The basic premise of calling for a VI rider is thus: the rider approaches a letter, and the letter is called repeatedly until they reach it. The next letter in whichever pattern or shape is required then begins calling. We take "reaching a letter" to mean the rider's body drawing level with the marker. At the moment, we are adopting the approach of calling the letter ("A, A, A, A") with a final "and A" as Natalie's body passes the marker. This is permitted in RDA competitions, although not in Para; whether she reaches this stage or not, the "and"s are a bit like having the security of stabilisers on a bicycle, and will be removed when she is ready to "cycle" without them.

As the letters are in a fixed order, Natalie's regular riding lessons helped to cement her understanding of the arena layout. She also has a 2D Braille diagram, made for her by a key helper in her previous class, which enabled her to prompt her memory at home. I also took the advice of a more experienced coach and started her off with some work on the ground, walking between letters and pacing out the movements she would need to ride.

A 20x40 dressage arena, as used for RDA competitions

The line up

Finding enough callers, and training them, is one of the most time-consuming parts of coaching a VI rider. With six years between Natalie and our last competitive blind rider, I was the only remaining caller from the last time our group fielded a TVI dressage test. As it happened, we were very lucky with the cast of callers (and their understudies!) who came together to make it work for Natalie. The most basic prerequisite for being a caller is having a loud (enough) voice. A dressage arena is 800 square metres; not enormous when you can see all of it, but infinitely huge for Natalie if she is struggling to hear her essential points of reference.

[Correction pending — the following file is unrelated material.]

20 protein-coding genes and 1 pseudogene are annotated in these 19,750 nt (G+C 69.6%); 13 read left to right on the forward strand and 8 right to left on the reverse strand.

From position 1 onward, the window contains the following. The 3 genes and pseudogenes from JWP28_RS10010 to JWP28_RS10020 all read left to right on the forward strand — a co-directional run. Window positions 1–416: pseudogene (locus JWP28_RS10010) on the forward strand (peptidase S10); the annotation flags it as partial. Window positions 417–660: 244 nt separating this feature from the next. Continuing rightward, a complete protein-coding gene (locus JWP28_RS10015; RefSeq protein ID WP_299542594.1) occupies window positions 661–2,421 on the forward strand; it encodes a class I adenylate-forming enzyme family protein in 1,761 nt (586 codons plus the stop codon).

At competitions, VI classes are held in full sized indoor arenas to minimise distracting outside noise and assist riders and their callers. At home, our indoor arena is undersized. This means that if Natalie's training is going to be a fair representation of what a competition arena will feel like we have to use our outdoor arena; battling the elements, and traffic noise from the busy A road that runs parallel to our yard. "Feel" is essential to a blind rider's development; the differences between a straight line and a wobbly one, or the number of steps the pony needs to take before turning the corner of the arena. On top of this, of course, are all the elements of riding which any sighted rider has to concentrate on too; position, aids, the rhythm of the horse's paces, and the precision of the test movements. We knew from the start that Natalie's job was not going to be an easy one.